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Šojić, B.; Putnik, P.; Danilović, B.; Teslić, N.; Bursać Kovačević, D.; Pavlić, B. Lipid Extracts Obtained by Supercritical Fluid Extraction. Encyclopedia. Available online: https://encyclopedia.pub/entry/56643 (accessed on 25 May 2024).
Šojić B, Putnik P, Danilović B, Teslić N, Bursać Kovačević D, Pavlić B. Lipid Extracts Obtained by Supercritical Fluid Extraction. Encyclopedia. Available at: https://encyclopedia.pub/entry/56643. Accessed May 25, 2024.
Šojić, Branislav, Predrag Putnik, Bojana Danilović, Nemanja Teslić, Danijela Bursać Kovačević, Branimir Pavlić. "Lipid Extracts Obtained by Supercritical Fluid Extraction" Encyclopedia, https://encyclopedia.pub/entry/56643 (accessed May 25, 2024).
Šojić, B., Putnik, P., Danilović, B., Teslić, N., Bursać Kovačević, D., & Pavlić, B. (2024, May 12). Lipid Extracts Obtained by Supercritical Fluid Extraction. In Encyclopedia. https://encyclopedia.pub/entry/56643
Šojić, Branislav, et al. "Lipid Extracts Obtained by Supercritical Fluid Extraction." Encyclopedia. Web. 12 May, 2024.
Lipid Extracts Obtained by Supercritical Fluid Extraction
Edit

Supercritical fluid extraction (SFE) has been recognized as the green and clean technique without any negative impact on the environment. Although this technique has shown high selectivity towards lipophilic bioactive compounds, very few case studies on the application of these extracts in final products and different food matrices were observed.

meat products supercritical fluid extraction lipid extracts natural antioxidants antimicrobials

1. Introduction

In 2020, modern meat market was USD 838 billion, and it is expected to further increase up to USD 1 trillion by 2025. During the same year, 328 million tons of meat were produced in the world, which is equal to 35 kg of meat/capita. Hence, meat market has large share in international food industry [1]. One of the largest challenges in meat processing is oxidation processes that are dangerous for human health and the market value of meat products.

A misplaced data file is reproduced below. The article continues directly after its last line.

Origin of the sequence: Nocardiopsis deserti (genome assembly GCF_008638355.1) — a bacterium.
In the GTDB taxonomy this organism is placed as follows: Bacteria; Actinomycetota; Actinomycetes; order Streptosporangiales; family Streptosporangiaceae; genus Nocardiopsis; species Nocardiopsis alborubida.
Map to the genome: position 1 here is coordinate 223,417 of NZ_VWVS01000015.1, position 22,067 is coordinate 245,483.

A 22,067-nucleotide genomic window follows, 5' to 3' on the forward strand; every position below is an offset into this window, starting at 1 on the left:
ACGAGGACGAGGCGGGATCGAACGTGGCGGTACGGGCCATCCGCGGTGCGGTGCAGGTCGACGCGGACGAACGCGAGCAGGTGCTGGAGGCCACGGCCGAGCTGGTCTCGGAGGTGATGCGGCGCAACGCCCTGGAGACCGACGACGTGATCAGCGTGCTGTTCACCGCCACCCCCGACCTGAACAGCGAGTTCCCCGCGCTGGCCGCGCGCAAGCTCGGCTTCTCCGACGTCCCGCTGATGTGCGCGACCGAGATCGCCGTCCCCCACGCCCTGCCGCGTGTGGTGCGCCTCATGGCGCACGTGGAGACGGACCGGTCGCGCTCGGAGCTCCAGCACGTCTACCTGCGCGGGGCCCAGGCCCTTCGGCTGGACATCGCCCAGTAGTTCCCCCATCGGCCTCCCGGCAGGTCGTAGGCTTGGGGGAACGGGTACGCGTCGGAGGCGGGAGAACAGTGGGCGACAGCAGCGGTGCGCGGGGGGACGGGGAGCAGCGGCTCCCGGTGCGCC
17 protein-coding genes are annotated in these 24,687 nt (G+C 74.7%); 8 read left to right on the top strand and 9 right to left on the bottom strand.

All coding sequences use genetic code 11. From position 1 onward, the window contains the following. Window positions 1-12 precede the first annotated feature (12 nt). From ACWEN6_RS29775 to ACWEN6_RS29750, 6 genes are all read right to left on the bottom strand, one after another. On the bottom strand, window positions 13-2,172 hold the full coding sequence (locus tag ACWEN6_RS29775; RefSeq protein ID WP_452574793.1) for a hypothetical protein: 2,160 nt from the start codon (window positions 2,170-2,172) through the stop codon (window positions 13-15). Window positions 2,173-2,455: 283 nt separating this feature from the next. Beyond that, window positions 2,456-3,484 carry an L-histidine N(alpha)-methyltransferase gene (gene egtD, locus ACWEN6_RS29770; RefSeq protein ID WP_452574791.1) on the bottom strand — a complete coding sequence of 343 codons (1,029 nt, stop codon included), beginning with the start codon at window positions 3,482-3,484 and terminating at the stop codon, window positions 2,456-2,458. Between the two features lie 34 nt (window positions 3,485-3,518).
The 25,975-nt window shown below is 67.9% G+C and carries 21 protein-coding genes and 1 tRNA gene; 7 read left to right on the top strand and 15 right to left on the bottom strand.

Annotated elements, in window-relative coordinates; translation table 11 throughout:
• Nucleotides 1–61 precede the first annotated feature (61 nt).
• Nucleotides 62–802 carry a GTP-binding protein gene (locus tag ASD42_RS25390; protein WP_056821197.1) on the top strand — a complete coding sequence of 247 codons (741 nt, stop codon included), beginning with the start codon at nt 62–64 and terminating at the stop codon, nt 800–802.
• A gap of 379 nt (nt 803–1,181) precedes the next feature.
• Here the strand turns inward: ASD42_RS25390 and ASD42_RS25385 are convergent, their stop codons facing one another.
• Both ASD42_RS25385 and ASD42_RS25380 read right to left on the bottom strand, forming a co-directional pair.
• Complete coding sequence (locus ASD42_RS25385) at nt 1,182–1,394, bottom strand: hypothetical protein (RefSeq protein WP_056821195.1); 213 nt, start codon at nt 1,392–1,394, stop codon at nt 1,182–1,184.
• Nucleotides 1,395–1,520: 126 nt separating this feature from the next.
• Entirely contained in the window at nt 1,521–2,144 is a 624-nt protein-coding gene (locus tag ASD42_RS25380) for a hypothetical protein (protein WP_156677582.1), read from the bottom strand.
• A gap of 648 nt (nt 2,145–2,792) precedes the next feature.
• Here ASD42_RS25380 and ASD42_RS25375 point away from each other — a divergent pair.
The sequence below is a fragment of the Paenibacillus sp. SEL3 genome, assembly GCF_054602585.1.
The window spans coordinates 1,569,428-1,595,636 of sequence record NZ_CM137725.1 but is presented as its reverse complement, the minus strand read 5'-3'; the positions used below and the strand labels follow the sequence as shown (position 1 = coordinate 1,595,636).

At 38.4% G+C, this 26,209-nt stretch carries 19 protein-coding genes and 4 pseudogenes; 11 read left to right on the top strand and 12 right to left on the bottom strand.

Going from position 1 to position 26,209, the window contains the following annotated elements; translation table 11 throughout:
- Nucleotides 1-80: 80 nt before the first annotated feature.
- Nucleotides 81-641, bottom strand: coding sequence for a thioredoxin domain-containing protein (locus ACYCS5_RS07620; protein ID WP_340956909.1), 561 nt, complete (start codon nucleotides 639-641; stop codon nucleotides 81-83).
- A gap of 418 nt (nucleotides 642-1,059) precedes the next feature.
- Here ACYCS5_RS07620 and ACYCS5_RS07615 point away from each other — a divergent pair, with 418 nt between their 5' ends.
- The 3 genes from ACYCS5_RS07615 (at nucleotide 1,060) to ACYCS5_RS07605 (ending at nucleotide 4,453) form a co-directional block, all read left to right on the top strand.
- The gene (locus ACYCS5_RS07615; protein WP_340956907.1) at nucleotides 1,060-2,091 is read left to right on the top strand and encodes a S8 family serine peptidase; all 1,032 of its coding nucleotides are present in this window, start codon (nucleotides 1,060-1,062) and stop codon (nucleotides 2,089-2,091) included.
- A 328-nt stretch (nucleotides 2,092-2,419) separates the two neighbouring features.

Oxidative reactions (lipid and protein oxidation) and the growth and activity of microbial populations are the two main causes of deterioration in the quality of meat and meat products [2]. Due to the relatively high content of unsaturated lipids and the presence of a variety of oxidants in muscles, meat and meat products are highly susceptible to lipid and protein oxidation. Hydroperoxides as primary and volatile compounds (e.g., aldehydes, ketones, organic acids) as secondary products of lipid oxidation led to a reduction in nutritional content and shelf-life, as well as market value of the final products [3][4][5]. Moreover, oxidative reactions in muscle protein have a strong influence on the overall quality of meat and meat products. Muscle peptides in interacting with reactive oxygen species lead to the formation of covalent intermolecular cross-linked proteins, resulting in protein aggregation and fragmentation. The changes in proteins in muscles promote the reduction in water-holding capacity, loss of biological functionality of proteins, and reduction in sensory quality (colour, flavour and texture) of meat and meat products [6][7][8][9]. Generally, the prevention of oxidative reactions (e.g., lipid and protein oxidation) in the meat products is a key challenge for meat processing technology. Lipid oxidation in meat and meat products is usually evaluate by measuring the amount of peroxide value (PV), thiobarbituric acid-reactive substances (TBARS), whereas the sulphydryl and carbonyl group generated during the meat processing and storage show the level of protein oxidation [8].